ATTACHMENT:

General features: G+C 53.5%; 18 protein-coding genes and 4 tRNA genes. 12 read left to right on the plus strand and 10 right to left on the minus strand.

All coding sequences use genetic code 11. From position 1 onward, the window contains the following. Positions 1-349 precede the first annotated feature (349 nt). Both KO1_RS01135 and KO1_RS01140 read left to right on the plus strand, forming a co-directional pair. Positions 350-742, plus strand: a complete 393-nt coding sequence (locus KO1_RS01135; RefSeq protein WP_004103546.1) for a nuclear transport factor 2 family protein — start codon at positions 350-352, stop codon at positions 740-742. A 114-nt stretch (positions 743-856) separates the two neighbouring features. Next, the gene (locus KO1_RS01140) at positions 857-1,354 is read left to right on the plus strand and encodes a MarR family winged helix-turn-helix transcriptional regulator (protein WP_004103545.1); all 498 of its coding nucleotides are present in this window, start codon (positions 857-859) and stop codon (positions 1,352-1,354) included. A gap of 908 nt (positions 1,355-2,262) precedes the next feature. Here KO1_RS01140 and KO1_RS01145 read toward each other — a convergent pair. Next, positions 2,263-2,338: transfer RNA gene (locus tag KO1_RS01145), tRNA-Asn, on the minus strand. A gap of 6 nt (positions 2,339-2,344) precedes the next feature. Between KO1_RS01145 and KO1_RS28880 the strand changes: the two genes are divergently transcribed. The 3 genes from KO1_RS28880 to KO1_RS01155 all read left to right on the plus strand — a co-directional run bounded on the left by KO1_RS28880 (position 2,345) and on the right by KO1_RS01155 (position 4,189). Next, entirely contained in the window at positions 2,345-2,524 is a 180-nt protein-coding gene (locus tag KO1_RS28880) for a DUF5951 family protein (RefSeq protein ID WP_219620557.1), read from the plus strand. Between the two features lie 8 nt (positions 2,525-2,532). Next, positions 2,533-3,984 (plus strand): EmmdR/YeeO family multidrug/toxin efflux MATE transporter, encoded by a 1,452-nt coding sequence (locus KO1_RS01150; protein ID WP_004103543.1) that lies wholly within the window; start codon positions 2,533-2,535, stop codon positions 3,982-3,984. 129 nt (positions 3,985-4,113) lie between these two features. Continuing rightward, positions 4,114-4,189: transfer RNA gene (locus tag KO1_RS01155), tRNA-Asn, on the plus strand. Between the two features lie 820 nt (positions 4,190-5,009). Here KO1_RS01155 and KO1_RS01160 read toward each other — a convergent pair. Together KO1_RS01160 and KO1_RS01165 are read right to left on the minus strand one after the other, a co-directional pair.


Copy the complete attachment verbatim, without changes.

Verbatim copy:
General features: G+C 53.5%; 18 protein-coding genes and 4 tRNA genes. 12 read left to right on the plus strand and 10 right to left on the minus strand.

All coding sequences use genetic code 11. From position 1 onward, the window contains the following. Positions 1-349 precede the first annotated feature (349 nt). Both KO1_RS01135 and KO1_RS01140 read left to right on the plus strand, forming a co-directional pair. Positions 350-742, plus strand: a complete 393-nt coding sequence (locus KO1_RS01135; RefSeq protein WP_004103546.1) for a nuclear transport factor 2 family protein — start codon at positions 350-352, stop codon at positions 740-742. A 114-nt stretch (positions 743-856) separates the two neighbouring features. Next, the gene (locus KO1_RS01140) at positions 857-1,354 is read left to right on the plus strand and encodes a MarR family winged helix-turn-helix transcriptional regulator (protein WP_004103545.1); all 498 of its coding nucleotides are present in this window, start codon (positions 857-859) and stop codon (positions 1,352-1,354) included. A gap of 908 nt (positions 1,355-2,262) precedes the next feature. Here KO1_RS01140 and KO1_RS01145 read toward each other — a convergent pair. Next, positions 2,263-2,338: transfer RNA gene (locus tag KO1_RS01145), tRNA-Asn, on the minus strand. A gap of 6 nt (positions 2,339-2,344) precedes the next feature. Between KO1_RS01145 and KO1_RS28880 the strand changes: the two genes are divergently transcribed. The 3 genes from KO1_RS28880 to KO1_RS01155 all read left to right on the plus strand — a co-directional run bounded on the left by KO1_RS28880 (position 2,345) and on the right by KO1_RS01155 (position 4,189). Next, entirely contained in the window at positions 2,345-2,524 is a 180-nt protein-coding gene (locus tag KO1_RS28880) for a DUF5951 family protein (RefSeq protein ID WP_219620557.1), read from the plus strand. Between the two features lie 8 nt (positions 2,525-2,532). Next, positions 2,533-3,984 (plus strand): EmmdR/YeeO family multidrug/toxin efflux MATE transporter, encoded by a 1,452-nt coding sequence (locus KO1_RS01150; protein ID WP_004103543.1) that lies wholly within the window; start codon positions 2,533-2,535, stop codon positions 3,982-3,984. 129 nt (positions 3,985-4,113) lie between these two features. Continuing rightward, positions 4,114-4,189: transfer RNA gene (locus tag KO1_RS01155), tRNA-Asn, on the plus strand. Between the two features lie 820 nt (positions 4,190-5,009). Here KO1_RS01155 and KO1_RS01160 read toward each other — a convergent pair. Together KO1_RS01160 and KO1_RS01165 are read right to left on the minus strand one after the other, a co-directional pair.